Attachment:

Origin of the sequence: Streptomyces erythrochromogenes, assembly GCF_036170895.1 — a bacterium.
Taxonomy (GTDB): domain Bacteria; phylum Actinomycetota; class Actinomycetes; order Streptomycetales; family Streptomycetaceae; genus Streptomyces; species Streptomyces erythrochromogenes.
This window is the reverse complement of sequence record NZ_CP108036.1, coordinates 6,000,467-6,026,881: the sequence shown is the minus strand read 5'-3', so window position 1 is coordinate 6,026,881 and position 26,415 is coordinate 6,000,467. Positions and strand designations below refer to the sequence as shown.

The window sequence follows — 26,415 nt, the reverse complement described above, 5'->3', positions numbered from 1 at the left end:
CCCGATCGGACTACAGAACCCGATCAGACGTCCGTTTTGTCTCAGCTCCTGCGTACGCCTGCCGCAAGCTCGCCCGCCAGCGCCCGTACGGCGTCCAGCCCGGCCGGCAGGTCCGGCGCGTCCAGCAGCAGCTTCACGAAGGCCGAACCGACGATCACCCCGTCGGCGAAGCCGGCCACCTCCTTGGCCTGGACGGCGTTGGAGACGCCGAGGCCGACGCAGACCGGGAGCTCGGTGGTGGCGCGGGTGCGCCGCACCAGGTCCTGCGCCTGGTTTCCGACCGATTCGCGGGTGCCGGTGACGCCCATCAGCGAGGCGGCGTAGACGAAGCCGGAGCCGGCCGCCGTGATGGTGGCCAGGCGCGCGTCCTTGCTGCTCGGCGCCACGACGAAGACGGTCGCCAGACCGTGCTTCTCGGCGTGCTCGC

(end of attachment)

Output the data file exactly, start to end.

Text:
Origin of the sequence: Streptomyces erythrochromogenes, assembly GCF_036170895.1 — a bacterium.
Taxonomy (GTDB): domain Bacteria; phylum Actinomycetota; class Actinomycetes; order Streptomycetales; family Streptomycetaceae; genus Streptomyces; species Streptomyces erythrochromogenes.
This window is the reverse complement of sequence record NZ_CP108036.1, coordinates 6,000,467-6,026,881: the sequence shown is the minus strand read 5'-3', so window position 1 is coordinate 6,026,881 and position 26,415 is coordinate 6,000,467. Positions and strand designations below refer to the sequence as shown.

The window sequence follows — 26,415 nt, the reverse complement described above, 5'->3', positions numbered from 1 at the left end:
CCCGATCGGACTACAGAACCCGATCAGACGTCCGTTTTGTCTCAGCTCCTGCGTACGCCTGCCGCAAGCTCGCCCGCCAGCGCCCGTACGGCGTCCAGCCCGGCCGGCAGGTCCGGCGCGTCCAGCAGCAGCTTCACGAAGGCCGAACCGACGATCACCCCGTCGGCGAAGCCGGCCACCTCCTTGGCCTGGACGGCGTTGGAGACGCCGAGGCCGACGCAGACCGGGAGCTCGGTGGTGGCGCGGGTGCGCCGCACCAGGTCCTGCGCCTGGTTTCCGACCGATTCGCGGGTGCCGGTGACGCCCATCAGCGAGGCGGCGTAGACGAAGCCGGAGCCGGCCGCCGTGATGGTGGCCAGGCGCGCGTCCTTGCTGCTCGGCGCCACGACGAAGACGGTCGCCAGACCGTGCTTCTCGGCGTGCTCGC